The video was a fairly amateurish production. Interviews, still photographs, and drawings were interspersed as the story slowly unfolded. It described the group of people with indigenous ancestry who coalesced and elected a tribal leader. They talked about their efforts to rediscover their culture and language. The tribal leader of the group had amassed a considerable amount of money during his years of work as an engineer on the Alaska oil pipeline. (There was no discussion in the video of the consequences of this work for Native Alaskans or the environment.) These resources were used to help fund the group’s efforts to obtain recognition from the U.S. government as a legitimate tribe.

The video was disappointing, and even troubling. Here I was in a group of people who had little interaction with Native Americans. The documentary left a strong impression that there were no real Native American cultures anymore–only those that were being reinvented. (This is not to say that cultural revival is not important. It is!) There was no mention of the more than 500 federally recognized tribes in the United States, or the more than 200 Native languages still spoken. And the questions were even more disturbing. It was one of those times when I did not even know what could be said in this setting, so I remained silent. I did notice that the four African women kept looking at me. It is true that I am rarely identified as Native American when I am away from northern Wisconsin, although I did resemble a number of the people in the video. Perhaps my African colleagues were expecting me to speak, but I honestly had nothing positive to contribute so I remained silent.

Then, an amazing thing happened. Each of the four African women asked questions. One asked a question about cultural bias. “How is it possible for someone outside of a culture to represent that culture in an unbiased way?” The speaker responded that she had taught journalism, and each semester, she began her class by writing all of her biases on the board. She explained that because she knew all of her biases, she was able to report from an unbiased perspective. (Interesting that knowing one’s own biases is a magic step for some that leads to an understanding of vastly different cultures with little effort! Although I know some of my biases, a commensurate epiphany about other cultures has never miraculously manifested for me. And even with hard work and years of study, I cannot even claim to be an expert on Ojibwe culture.) The next question was a complex query about the effect of colonialism on indigenous peoples around the world.

The speaker’s response made me feel as though I had entered not just a strange culture, but had also somehow been transported back in time to the 1950s. She threw her ever-slipping scarf over her shoulder with an exaggerated movement, raised her right arm to the ceiling as if in a dance recital, and stood tall. “I have just come back from a sabbatical in Africa where I had the honor of being selected to study traditional dance. And it is so fascinating. You know, African dancers as they move bend low and reach toward the earth.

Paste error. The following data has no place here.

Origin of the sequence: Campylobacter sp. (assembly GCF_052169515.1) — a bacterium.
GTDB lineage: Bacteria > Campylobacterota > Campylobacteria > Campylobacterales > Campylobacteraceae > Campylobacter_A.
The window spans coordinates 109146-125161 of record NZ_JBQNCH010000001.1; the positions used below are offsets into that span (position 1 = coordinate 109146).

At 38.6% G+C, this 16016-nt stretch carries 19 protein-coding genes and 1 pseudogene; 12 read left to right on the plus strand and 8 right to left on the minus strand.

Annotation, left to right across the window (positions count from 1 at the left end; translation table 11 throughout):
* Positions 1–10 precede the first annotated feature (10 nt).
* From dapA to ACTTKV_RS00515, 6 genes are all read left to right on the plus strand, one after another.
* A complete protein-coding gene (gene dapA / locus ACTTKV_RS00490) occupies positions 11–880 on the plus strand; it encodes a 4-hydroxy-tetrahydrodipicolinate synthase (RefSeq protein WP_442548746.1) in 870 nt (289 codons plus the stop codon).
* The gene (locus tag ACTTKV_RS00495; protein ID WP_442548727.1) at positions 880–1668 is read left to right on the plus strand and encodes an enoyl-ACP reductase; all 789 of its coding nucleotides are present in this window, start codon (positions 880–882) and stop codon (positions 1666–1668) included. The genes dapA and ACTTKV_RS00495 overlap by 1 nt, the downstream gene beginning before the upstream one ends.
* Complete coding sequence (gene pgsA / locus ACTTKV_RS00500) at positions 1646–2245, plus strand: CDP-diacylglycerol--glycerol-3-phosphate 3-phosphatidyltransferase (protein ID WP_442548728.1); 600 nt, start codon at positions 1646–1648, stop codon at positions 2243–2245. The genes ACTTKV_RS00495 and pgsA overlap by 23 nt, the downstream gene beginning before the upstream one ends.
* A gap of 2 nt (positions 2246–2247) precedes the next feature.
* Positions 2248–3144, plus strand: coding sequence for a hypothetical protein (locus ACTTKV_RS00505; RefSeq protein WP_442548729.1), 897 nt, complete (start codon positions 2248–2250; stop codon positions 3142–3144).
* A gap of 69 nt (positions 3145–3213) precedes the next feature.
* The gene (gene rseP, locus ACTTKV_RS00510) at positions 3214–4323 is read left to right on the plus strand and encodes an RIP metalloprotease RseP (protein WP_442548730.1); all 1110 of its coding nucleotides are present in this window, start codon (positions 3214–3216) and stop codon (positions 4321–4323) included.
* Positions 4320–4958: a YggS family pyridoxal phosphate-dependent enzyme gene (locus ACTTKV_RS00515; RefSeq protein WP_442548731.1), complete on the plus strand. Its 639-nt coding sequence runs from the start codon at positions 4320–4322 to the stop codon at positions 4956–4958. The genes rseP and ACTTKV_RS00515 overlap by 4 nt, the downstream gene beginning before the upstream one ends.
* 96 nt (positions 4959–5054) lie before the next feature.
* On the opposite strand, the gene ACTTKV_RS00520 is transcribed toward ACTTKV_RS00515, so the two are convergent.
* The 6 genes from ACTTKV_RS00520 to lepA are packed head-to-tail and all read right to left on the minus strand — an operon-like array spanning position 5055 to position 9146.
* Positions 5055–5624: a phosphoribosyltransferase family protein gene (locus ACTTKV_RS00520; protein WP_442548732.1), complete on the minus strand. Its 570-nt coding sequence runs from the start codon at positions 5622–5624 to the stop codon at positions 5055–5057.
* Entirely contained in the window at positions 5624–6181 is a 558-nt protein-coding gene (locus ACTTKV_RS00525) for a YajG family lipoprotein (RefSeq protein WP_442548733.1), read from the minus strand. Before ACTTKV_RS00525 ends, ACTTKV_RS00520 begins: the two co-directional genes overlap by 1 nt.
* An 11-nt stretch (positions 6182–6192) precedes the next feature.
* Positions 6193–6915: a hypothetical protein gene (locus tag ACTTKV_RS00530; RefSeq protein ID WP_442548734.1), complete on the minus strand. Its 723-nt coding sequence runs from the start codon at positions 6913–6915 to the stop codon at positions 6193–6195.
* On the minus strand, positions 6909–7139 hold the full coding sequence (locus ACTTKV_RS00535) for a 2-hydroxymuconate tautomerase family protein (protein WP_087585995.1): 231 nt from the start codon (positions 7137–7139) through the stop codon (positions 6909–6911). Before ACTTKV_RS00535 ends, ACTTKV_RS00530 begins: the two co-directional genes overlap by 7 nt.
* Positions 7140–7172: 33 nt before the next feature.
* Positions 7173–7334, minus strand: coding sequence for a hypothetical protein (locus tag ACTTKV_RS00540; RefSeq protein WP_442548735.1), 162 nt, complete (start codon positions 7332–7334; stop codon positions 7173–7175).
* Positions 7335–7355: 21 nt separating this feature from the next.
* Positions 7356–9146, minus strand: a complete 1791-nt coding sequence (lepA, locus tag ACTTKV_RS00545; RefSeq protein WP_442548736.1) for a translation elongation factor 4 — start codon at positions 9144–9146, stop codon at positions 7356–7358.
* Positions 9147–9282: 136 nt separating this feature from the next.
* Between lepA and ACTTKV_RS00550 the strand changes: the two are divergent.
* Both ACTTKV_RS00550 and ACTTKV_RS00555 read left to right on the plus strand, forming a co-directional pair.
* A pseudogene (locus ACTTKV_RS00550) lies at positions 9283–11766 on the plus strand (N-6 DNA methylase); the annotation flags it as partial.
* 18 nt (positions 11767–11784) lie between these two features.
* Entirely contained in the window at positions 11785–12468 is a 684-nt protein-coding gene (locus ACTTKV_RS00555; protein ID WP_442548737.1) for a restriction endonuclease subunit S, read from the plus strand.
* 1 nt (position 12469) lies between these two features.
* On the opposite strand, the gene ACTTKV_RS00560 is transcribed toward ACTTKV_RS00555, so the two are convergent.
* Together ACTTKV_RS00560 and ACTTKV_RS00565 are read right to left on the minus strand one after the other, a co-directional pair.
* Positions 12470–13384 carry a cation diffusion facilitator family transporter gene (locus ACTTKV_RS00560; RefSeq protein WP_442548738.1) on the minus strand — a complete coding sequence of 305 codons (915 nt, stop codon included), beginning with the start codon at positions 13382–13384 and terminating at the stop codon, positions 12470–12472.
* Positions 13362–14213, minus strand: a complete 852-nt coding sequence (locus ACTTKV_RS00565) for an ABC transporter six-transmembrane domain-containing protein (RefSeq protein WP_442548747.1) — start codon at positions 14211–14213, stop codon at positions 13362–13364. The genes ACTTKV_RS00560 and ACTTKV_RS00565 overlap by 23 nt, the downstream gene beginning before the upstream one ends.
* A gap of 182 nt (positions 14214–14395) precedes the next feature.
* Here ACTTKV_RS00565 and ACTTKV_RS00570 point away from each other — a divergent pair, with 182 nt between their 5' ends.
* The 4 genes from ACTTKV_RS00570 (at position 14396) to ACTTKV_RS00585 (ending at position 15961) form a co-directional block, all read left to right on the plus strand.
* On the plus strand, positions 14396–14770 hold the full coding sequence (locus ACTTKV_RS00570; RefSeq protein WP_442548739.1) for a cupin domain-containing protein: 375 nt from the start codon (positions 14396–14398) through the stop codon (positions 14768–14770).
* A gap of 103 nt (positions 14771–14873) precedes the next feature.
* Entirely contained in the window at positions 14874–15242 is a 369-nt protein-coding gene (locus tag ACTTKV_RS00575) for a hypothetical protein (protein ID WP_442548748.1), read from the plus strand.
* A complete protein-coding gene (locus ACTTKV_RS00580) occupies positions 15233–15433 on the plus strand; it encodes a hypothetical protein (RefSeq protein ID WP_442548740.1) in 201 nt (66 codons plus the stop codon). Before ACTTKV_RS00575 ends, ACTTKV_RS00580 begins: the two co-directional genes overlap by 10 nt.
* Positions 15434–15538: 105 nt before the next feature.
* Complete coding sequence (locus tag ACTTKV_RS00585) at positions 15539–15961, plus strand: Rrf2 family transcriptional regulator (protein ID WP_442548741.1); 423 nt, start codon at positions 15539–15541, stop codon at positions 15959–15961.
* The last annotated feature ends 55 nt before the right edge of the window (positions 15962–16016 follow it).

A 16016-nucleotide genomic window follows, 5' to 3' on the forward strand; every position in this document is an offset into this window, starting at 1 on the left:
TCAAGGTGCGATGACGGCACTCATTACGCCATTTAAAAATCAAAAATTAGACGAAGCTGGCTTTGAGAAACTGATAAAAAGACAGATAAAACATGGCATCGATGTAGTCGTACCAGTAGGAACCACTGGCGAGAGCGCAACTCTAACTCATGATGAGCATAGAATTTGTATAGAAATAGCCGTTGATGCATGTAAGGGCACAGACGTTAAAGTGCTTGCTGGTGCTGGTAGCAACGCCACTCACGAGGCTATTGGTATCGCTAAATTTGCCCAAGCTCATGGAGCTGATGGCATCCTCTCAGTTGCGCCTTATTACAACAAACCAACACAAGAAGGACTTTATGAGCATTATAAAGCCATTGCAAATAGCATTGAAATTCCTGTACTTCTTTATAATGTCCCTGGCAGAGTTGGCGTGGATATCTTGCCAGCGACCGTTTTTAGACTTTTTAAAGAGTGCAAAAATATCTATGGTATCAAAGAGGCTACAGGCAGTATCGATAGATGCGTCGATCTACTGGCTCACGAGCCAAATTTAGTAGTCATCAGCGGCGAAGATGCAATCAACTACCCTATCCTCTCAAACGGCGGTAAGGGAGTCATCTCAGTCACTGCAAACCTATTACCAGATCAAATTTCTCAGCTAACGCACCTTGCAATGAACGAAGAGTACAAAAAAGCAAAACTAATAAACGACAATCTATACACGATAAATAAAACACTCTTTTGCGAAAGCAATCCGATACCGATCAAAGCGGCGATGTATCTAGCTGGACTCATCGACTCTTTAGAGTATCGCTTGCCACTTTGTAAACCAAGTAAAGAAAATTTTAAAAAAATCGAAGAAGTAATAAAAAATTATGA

Languages_of_Africa_map_svg

Distribution of the various language families of Africa.

When Native American people dance, they reach upward toward the sky.”

 

indigenous north america map

Linguistic Map of North America

As she uttered these remarks, she glided across the space in front of the audience, first bending low and reaching toward the floor, throwing her slipping scarf over her shoulder repeatedly, and then, reaching toward the ceiling.

The questioners were silenced. The only people who spoke afterward were Euro-American academics in the audience, each sharing what they knew were the crucial issues for Native American people. I wondered as I listened how many had ever spent time on a reservation or visited an urban Indian center.

Out of politeness, I stayed until the event ended. On another occasion, I would have sought out the women from Africa. Their questions reflected such astute insights. I wondered if their reactions were similar to mine. The arrogance of someone categorizing continents in what I could only see as “the dance of illusions!” Yet, my emotions were raw. I needed to reflect on this evening, so I walked silently up the stairs and out of the building. As I headed toward my car in the dark, I suddenly understood that time warps are real. I had not realized before that difference here had that added dimension. I doubted that I would be able to reach across this double divide to speak to people who already knew all of the answers about Native people. I felt as though I was a long way from home–a home not only in place but in time. And I wondered if I would ever find my way back.

************